John Vaughan (Financial Advisor) @ Lucid Living
By now, most buyers are well aware of the importance of credit to their home-buying plans. What they may not be aware of, however, is the truth behind some common credit myths.
Myth: Those who have paid their bills and have never defaulted on a loan, home loan or credit card bill need not worry about their credit report or credit score.
Truth: Many factors influence a credit score, and payment history is just one of them. When calculating a credit score, credit bureaus also consider length of credit history, types of credit used and ratio of credit available to credit used. Even if one’s payment history is good, scoring lower on one of the other factors could lower the overall credit score.
Myth: Those who know their credit score do not need to look at their credit report before applying for a home loan.
Truth: A lender will certainly look at a credit report, so know what’s on it before they do. Errors may occur on a credit report (see our article: 88% Of Credit Bureau Information Is Incorrect) , and if there are any negative marks on one’s credit history, it’s important to know about them – and address them (see our article: Correcting Credit Report Errors) – before a lender asks.
Myth: Checking one’s credit score is a hassle, and it can’t really be helpful in the long run when managing one’s credit.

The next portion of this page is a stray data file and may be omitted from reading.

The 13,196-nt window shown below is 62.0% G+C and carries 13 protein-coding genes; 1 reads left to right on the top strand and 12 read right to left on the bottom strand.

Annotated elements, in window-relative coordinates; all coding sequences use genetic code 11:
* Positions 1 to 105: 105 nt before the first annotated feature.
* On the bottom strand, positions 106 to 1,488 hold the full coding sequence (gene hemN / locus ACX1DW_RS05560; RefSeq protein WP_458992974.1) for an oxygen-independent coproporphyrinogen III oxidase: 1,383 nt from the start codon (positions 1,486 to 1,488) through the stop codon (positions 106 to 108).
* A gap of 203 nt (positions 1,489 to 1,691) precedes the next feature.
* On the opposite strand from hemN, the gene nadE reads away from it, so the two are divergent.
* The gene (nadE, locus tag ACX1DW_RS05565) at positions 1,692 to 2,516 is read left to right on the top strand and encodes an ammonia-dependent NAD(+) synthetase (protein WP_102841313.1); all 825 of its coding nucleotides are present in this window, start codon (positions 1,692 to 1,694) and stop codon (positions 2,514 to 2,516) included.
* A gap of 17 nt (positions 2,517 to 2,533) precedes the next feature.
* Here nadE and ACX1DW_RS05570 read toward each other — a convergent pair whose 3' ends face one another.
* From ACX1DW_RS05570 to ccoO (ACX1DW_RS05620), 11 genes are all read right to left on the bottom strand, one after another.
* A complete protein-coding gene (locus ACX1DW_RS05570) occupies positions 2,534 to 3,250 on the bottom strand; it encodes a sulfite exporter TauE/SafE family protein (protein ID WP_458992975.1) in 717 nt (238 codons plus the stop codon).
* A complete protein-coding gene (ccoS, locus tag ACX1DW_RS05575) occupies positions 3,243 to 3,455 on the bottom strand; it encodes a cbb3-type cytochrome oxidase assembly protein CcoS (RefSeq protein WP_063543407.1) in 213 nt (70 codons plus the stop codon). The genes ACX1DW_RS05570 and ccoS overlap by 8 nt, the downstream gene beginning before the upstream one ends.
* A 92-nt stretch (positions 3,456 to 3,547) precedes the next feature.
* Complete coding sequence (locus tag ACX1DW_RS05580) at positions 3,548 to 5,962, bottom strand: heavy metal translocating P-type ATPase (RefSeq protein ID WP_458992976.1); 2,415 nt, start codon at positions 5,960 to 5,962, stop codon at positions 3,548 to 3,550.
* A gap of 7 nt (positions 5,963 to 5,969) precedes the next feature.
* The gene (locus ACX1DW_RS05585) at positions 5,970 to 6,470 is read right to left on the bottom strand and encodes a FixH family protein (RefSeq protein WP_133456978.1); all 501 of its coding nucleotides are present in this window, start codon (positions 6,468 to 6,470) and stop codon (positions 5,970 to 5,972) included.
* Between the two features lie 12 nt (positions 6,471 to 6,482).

Truth: You can access your credit score and credit report INSTANTLY via our website. Keep in mind that lenders use a variety of scores when evaluating credit worthiness, and the one obtained online may vary from what a lender might see. Still, any score can be a valuable educational tool to better understand how lenders view one’s credit. Get EXPERT ADVICE from our credit managers on how a credit score is calculated, which factors impact it and the best time to apply for credit.
Myth: Those who don’t have perfect credit will not be able to get a home loan.
Truth: Lenders are more strict than they’ve been in the past and a good credit score and report can certainly make someone a more appealing prospect to them. However, a credit score in the lower range doesn’t make it impossible to get a home loan. But a higher credit score is likely to net you more options — and better terms.
Home prices and interest rates are still low across the country, making it a good time to buy a house, real estate experts say. Knowing the truth behind some common credit myths — and understanding one’s own credit history and credit score — makes it easier to take advantage of the many opportunities still available for home buyers.